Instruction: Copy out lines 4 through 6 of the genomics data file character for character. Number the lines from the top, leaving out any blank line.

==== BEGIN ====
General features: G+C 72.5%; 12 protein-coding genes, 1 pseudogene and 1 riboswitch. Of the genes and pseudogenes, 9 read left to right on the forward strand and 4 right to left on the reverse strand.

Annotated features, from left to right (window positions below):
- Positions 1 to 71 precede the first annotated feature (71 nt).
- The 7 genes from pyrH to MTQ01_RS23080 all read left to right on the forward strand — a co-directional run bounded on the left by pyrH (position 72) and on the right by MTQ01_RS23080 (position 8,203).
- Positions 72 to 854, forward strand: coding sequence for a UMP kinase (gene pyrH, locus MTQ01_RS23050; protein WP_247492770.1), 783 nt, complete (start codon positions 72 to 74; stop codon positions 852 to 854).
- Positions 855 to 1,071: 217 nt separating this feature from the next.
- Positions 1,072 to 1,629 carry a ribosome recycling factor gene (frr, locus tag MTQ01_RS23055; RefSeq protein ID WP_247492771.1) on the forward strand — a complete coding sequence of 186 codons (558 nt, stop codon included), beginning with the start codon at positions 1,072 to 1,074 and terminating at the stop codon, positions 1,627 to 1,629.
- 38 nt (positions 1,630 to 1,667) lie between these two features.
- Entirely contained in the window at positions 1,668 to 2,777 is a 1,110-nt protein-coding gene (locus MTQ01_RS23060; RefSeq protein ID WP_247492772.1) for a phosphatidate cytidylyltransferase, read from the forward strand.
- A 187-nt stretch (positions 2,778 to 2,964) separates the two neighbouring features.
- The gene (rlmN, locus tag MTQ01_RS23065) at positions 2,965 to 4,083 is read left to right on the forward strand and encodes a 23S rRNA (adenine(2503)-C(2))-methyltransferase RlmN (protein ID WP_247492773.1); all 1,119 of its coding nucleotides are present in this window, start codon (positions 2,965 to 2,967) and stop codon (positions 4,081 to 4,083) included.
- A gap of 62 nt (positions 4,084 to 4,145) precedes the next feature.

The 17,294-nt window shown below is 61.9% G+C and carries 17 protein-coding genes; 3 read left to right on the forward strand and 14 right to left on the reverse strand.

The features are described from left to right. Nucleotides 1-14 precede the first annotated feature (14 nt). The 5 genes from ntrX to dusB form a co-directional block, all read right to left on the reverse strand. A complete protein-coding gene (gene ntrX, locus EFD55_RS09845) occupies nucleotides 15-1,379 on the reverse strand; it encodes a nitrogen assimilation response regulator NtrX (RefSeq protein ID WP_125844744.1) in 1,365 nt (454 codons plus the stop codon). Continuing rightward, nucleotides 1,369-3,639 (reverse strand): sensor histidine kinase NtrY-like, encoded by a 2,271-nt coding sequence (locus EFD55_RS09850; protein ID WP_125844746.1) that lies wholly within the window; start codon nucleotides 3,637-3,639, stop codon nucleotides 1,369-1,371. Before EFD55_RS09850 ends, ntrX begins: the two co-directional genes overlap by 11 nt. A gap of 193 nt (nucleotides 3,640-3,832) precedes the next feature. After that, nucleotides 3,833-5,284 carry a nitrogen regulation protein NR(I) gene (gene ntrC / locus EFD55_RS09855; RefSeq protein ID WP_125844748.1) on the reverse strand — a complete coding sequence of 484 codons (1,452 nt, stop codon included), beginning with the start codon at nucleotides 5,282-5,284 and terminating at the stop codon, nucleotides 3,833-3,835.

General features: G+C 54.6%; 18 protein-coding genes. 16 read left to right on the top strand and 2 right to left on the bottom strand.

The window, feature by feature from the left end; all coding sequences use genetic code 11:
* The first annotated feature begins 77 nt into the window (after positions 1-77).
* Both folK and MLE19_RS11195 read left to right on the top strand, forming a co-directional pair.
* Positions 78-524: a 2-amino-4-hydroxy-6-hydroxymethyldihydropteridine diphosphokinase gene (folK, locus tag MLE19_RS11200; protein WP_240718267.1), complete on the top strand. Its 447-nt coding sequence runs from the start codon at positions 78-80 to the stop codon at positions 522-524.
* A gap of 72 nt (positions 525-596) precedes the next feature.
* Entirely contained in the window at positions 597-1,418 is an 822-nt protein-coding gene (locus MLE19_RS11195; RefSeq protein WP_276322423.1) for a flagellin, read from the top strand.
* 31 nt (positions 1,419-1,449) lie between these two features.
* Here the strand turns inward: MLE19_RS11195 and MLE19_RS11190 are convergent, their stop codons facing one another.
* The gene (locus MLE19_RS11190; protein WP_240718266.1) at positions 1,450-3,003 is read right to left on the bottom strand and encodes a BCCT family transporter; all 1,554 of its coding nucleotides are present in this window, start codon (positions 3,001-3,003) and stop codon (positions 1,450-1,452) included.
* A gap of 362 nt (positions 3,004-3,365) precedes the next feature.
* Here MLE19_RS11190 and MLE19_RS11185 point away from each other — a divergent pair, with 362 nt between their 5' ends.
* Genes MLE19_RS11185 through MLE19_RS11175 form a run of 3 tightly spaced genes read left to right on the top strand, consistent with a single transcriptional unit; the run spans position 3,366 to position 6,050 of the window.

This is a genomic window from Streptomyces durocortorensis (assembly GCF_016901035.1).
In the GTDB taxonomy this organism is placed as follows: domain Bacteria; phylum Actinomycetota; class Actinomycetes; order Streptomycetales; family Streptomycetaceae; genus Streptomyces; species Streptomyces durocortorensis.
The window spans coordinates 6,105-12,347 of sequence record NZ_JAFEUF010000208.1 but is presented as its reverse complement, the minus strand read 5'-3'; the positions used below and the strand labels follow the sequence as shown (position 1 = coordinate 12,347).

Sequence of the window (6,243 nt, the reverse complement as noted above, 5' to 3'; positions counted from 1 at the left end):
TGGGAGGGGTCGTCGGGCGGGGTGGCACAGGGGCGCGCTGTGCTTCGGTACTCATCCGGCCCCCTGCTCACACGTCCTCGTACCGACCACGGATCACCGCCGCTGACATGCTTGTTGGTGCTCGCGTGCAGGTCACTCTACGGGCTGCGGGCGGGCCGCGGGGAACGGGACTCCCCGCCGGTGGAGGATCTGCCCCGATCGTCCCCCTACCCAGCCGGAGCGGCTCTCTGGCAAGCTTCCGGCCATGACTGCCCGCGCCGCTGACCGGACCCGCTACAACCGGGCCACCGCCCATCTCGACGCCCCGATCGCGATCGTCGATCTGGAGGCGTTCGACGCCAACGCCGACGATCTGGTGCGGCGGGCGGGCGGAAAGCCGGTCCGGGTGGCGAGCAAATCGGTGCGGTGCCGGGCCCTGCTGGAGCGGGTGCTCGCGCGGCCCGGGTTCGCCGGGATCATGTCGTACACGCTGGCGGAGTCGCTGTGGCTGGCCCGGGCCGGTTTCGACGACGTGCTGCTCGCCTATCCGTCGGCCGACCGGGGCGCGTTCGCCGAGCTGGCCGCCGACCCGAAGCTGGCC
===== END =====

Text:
- The 7 genes from pyrH to MTQ01_RS23080 all read left to right on the forward strand — a co-directional run bounded on the left by pyrH (position 72) and on the right by MTQ01_RS23080 (position 8,203).
- Positions 72 to 854, forward strand: coding sequence for a UMP kinase (gene pyrH, locus MTQ01_RS23050; protein WP_247492770.1), 783 nt, complete (start codon positions 72 to 74; stop codon positions 852 to 854).
- Positions 855 to 1,071: 217 nt separating this feature from the next.